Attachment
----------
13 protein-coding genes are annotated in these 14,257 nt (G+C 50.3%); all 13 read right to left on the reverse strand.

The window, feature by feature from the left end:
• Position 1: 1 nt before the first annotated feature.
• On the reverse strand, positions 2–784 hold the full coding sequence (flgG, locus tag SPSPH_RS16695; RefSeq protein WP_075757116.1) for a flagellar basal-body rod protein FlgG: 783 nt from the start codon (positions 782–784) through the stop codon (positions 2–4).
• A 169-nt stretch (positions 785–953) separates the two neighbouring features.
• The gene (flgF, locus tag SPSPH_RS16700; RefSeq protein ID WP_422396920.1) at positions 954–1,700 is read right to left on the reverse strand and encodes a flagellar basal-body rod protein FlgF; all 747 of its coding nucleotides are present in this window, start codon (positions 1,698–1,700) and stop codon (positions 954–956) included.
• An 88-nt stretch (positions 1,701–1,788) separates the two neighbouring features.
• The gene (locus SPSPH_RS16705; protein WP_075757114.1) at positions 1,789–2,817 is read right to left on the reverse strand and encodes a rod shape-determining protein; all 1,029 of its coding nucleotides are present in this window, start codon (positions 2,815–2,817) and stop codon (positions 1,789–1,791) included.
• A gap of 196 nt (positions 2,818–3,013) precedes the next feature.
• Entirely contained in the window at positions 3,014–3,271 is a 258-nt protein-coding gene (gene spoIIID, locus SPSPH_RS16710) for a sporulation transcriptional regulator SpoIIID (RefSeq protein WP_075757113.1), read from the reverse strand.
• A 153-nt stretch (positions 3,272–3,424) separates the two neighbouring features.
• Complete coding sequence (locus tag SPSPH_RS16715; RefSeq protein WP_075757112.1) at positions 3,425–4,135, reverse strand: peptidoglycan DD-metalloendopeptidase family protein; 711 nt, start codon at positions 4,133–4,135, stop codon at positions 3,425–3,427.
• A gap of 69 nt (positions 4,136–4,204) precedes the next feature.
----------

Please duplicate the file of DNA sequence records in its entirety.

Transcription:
13 protein-coding genes are annotated in these 14,257 nt (G+C 50.3%); all 13 read right to left on the reverse strand.

The window, feature by feature from the left end:
• Position 1: 1 nt before the first annotated feature.
• On the reverse strand, positions 2–784 hold the full coding sequence (flgG, locus tag SPSPH_RS16695; RefSeq protein WP_075757116.1) for a flagellar basal-body rod protein FlgG: 783 nt from the start codon (positions 782–784) through the stop codon (positions 2–4).
• A 169-nt stretch (positions 785–953) separates the two neighbouring features.
• The gene (flgF, locus tag SPSPH_RS16700; RefSeq protein ID WP_422396920.1) at positions 954–1,700 is read right to left on the reverse strand and encodes a flagellar basal-body rod protein FlgF; all 747 of its coding nucleotides are present in this window, start codon (positions 1,698–1,700) and stop codon (positions 954–956) included.
• An 88-nt stretch (positions 1,701–1,788) separates the two neighbouring features.
• The gene (locus SPSPH_RS16705; protein WP_075757114.1) at positions 1,789–2,817 is read right to left on the reverse strand and encodes a rod shape-determining protein; all 1,029 of its coding nucleotides are present in this window, start codon (positions 2,815–2,817) and stop codon (positions 1,789–1,791) included.
• A gap of 196 nt (positions 2,818–3,013) precedes the next feature.
• Entirely contained in the window at positions 3,014–3,271 is a 258-nt protein-coding gene (gene spoIIID, locus SPSPH_RS16710) for a sporulation transcriptional regulator SpoIIID (RefSeq protein WP_075757113.1), read from the reverse strand.
• A 153-nt stretch (positions 3,272–3,424) separates the two neighbouring features.
• Complete coding sequence (locus tag SPSPH_RS16715; RefSeq protein WP_075757112.1) at positions 3,425–4,135, reverse strand: peptidoglycan DD-metalloendopeptidase family protein; 711 nt, start codon at positions 4,133–4,135, stop codon at positions 3,425–3,427.
• A gap of 69 nt (positions 4,136–4,204) precedes the next feature.